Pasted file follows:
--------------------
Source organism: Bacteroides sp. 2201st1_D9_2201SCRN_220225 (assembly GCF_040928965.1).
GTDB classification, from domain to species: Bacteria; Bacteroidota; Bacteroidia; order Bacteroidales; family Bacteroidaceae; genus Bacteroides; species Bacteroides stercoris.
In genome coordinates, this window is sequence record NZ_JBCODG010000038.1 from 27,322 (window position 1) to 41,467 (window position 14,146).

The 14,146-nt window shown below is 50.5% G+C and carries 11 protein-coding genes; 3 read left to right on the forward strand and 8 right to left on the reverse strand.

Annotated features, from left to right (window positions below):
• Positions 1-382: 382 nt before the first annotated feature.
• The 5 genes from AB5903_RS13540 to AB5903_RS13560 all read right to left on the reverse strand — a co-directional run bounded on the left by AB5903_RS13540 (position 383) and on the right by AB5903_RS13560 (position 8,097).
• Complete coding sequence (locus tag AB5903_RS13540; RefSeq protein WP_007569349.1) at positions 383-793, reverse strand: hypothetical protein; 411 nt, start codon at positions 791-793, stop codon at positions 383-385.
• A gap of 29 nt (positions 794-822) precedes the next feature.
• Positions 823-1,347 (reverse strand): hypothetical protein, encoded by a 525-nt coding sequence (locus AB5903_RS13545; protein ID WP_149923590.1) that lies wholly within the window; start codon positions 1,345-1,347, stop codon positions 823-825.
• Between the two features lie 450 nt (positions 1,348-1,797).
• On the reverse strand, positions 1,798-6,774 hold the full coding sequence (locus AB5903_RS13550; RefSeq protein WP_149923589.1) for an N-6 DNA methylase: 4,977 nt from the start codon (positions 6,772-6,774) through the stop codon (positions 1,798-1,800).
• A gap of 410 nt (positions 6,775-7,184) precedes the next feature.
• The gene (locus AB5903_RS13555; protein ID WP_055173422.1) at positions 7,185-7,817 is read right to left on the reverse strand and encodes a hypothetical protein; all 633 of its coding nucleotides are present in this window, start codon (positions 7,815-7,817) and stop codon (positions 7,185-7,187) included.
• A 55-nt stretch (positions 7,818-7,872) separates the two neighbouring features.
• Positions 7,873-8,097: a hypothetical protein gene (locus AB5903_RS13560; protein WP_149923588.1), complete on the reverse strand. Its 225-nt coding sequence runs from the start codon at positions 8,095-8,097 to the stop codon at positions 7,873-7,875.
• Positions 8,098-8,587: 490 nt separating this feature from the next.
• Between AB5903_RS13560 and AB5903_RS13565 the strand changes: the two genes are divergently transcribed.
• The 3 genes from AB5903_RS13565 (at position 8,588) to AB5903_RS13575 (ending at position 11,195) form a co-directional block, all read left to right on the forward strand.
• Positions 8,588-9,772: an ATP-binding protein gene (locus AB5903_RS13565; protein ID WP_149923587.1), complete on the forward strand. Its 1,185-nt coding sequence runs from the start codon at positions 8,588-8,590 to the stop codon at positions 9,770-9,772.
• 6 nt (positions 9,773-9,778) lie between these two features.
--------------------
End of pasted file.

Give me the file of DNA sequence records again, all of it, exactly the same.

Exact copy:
Source organism: Bacteroides sp. 2201st1_D9_2201SCRN_220225 (assembly GCF_040928965.1).
GTDB classification, from domain to species: Bacteria; Bacteroidota; Bacteroidia; order Bacteroidales; family Bacteroidaceae; genus Bacteroides; species Bacteroides stercoris.
In genome coordinates, this window is sequence record NZ_JBCODG010000038.1 from 27,322 (window position 1) to 41,467 (window position 14,146).

The 14,146-nt window shown below is 50.5% G+C and carries 11 protein-coding genes; 3 read left to right on the forward strand and 8 right to left on the reverse strand.

Annotated features, from left to right (window positions below):
• Positions 1-382: 382 nt before the first annotated feature.
• The 5 genes from AB5903_RS13540 to AB5903_RS13560 all read right to left on the reverse strand — a co-directional run bounded on the left by AB5903_RS13540 (position 383) and on the right by AB5903_RS13560 (position 8,097).
• Complete coding sequence (locus tag AB5903_RS13540; RefSeq protein WP_007569349.1) at positions 383-793, reverse strand: hypothetical protein; 411 nt, start codon at positions 791-793, stop codon at positions 383-385.
• A gap of 29 nt (positions 794-822) precedes the next feature.
• Positions 823-1,347 (reverse strand): hypothetical protein, encoded by a 525-nt coding sequence (locus AB5903_RS13545; protein ID WP_149923590.1) that lies wholly within the window; start codon positions 1,345-1,347, stop codon positions 823-825.
• Between the two features lie 450 nt (positions 1,348-1,797).
• On the reverse strand, positions 1,798-6,774 hold the full coding sequence (locus AB5903_RS13550; RefSeq protein WP_149923589.1) for an N-6 DNA methylase: 4,977 nt from the start codon (positions 6,772-6,774) through the stop codon (positions 1,798-1,800).
• A gap of 410 nt (positions 6,775-7,184) precedes the next feature.
• The gene (locus AB5903_RS13555; protein ID WP_055173422.1) at positions 7,185-7,817 is read right to left on the reverse strand and encodes a hypothetical protein; all 633 of its coding nucleotides are present in this window, start codon (positions 7,815-7,817) and stop codon (positions 7,185-7,187) included.
• A 55-nt stretch (positions 7,818-7,872) separates the two neighbouring features.
• Positions 7,873-8,097: a hypothetical protein gene (locus AB5903_RS13560; protein WP_149923588.1), complete on the reverse strand. Its 225-nt coding sequence runs from the start codon at positions 8,095-8,097 to the stop codon at positions 7,873-7,875.
• Positions 8,098-8,587: 490 nt separating this feature from the next.
• Between AB5903_RS13560 and AB5903_RS13565 the strand changes: the two genes are divergently transcribed.
• The 3 genes from AB5903_RS13565 (at position 8,588) to AB5903_RS13575 (ending at position 11,195) form a co-directional block, all read left to right on the forward strand.
• Positions 8,588-9,772: an ATP-binding protein gene (locus AB5903_RS13565; protein ID WP_149923587.1), complete on the forward strand. Its 1,185-nt coding sequence runs from the start codon at positions 8,588-8,590 to the stop codon at positions 9,770-9,772.
• 6 nt (positions 9,773-9,778) lie between these two features.